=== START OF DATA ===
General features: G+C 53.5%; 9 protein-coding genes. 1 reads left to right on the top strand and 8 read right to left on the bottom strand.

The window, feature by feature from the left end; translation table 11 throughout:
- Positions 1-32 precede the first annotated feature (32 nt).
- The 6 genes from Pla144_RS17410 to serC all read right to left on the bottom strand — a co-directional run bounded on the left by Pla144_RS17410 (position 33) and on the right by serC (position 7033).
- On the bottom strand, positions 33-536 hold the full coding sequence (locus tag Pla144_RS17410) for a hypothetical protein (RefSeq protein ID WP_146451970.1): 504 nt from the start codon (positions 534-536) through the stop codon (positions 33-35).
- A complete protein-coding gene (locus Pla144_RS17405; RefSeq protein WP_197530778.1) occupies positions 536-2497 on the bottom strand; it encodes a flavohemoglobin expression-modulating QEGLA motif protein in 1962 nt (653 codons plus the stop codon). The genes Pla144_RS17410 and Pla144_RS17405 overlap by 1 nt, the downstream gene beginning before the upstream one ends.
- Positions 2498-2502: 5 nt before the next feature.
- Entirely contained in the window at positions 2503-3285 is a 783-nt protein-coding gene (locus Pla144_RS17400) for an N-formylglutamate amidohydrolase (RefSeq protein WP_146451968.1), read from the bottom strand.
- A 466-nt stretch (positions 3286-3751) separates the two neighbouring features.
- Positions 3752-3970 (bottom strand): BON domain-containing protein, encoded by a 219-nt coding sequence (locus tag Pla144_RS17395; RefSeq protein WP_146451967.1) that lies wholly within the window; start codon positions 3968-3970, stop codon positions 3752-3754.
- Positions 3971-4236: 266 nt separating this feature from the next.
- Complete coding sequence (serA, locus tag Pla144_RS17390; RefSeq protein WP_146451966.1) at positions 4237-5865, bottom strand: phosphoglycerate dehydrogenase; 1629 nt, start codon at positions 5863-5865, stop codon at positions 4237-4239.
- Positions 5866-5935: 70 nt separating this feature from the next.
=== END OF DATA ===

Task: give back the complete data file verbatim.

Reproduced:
General features: G+C 53.5%; 9 protein-coding genes. 1 reads left to right on the top strand and 8 read right to left on the bottom strand.

The window, feature by feature from the left end; translation table 11 throughout:
- Positions 1-32 precede the first annotated feature (32 nt).
- The 6 genes from Pla144_RS17410 to serC all read right to left on the bottom strand — a co-directional run bounded on the left by Pla144_RS17410 (position 33) and on the right by serC (position 7033).
- On the bottom strand, positions 33-536 hold the full coding sequence (locus tag Pla144_RS17410) for a hypothetical protein (RefSeq protein ID WP_146451970.1): 504 nt from the start codon (positions 534-536) through the stop codon (positions 33-35).
- A complete protein-coding gene (locus Pla144_RS17405; RefSeq protein WP_197530778.1) occupies positions 536-2497 on the bottom strand; it encodes a flavohemoglobin expression-modulating QEGLA motif protein in 1962 nt (653 codons plus the stop codon). The genes Pla144_RS17410 and Pla144_RS17405 overlap by 1 nt, the downstream gene beginning before the upstream one ends.
- Positions 2498-2502: 5 nt before the next feature.
- Entirely contained in the window at positions 2503-3285 is a 783-nt protein-coding gene (locus Pla144_RS17400) for an N-formylglutamate amidohydrolase (RefSeq protein WP_146451968.1), read from the bottom strand.
- A 466-nt stretch (positions 3286-3751) separates the two neighbouring features.
- Positions 3752-3970 (bottom strand): BON domain-containing protein, encoded by a 219-nt coding sequence (locus tag Pla144_RS17395; RefSeq protein WP_146451967.1) that lies wholly within the window; start codon positions 3968-3970, stop codon positions 3752-3754.
- Positions 3971-4236: 266 nt separating this feature from the next.
- Complete coding sequence (serA, locus tag Pla144_RS17390; RefSeq protein WP_146451966.1) at positions 4237-5865, bottom strand: phosphoglycerate dehydrogenase; 1629 nt, start codon at positions 5863-5865, stop codon at positions 4237-4239.
- Positions 5866-5935: 70 nt separating this feature from the next.